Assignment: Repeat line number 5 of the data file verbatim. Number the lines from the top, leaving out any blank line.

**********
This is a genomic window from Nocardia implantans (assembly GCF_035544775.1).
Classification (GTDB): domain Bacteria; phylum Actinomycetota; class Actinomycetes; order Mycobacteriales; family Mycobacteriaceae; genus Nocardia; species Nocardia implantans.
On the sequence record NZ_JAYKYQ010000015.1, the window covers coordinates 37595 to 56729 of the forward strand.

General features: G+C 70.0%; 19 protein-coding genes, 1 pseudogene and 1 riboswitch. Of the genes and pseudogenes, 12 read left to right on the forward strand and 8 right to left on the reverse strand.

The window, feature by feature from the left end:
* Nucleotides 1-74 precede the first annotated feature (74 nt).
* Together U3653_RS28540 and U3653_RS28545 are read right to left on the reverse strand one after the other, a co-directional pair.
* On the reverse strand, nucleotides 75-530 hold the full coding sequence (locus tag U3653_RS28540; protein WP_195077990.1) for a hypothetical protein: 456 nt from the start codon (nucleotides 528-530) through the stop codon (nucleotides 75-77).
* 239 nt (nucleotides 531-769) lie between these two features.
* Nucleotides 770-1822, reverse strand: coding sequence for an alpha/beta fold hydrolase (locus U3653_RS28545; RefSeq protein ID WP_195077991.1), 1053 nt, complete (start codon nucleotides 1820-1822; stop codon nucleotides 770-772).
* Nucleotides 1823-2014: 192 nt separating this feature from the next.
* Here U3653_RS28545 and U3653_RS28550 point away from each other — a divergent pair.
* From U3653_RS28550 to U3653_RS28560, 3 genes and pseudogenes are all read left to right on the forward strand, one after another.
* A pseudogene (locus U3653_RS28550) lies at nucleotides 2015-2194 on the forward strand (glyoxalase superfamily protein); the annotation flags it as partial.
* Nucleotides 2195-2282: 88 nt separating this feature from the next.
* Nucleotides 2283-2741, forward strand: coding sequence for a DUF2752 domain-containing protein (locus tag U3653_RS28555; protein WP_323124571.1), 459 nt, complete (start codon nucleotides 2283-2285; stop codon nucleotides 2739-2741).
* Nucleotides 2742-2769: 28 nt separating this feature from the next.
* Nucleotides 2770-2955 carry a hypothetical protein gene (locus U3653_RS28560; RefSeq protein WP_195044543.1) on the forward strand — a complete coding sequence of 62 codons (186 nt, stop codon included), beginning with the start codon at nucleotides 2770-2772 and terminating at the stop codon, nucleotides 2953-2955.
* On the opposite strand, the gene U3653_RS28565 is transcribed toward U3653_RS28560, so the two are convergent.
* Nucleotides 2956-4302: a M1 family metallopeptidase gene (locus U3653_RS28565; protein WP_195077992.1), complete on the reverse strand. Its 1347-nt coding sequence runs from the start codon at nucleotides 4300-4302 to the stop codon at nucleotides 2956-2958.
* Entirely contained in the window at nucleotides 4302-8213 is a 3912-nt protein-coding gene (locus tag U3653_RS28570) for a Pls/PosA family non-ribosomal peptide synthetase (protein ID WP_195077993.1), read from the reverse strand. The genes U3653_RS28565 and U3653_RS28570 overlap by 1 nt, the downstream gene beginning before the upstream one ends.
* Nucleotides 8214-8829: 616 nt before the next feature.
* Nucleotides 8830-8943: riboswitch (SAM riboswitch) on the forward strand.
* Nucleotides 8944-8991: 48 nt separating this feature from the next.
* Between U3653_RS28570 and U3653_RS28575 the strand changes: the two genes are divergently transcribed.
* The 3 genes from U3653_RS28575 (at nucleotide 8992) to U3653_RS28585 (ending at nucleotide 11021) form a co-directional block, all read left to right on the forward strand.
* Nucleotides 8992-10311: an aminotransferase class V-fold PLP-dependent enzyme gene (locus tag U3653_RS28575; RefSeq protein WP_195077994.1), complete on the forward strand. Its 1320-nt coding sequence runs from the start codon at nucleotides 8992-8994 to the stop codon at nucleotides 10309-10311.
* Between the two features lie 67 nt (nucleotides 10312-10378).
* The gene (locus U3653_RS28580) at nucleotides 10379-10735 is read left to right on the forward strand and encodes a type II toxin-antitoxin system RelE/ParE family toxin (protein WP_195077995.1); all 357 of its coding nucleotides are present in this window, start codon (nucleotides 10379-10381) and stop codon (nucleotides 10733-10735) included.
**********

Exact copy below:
The window, feature by feature from the left end: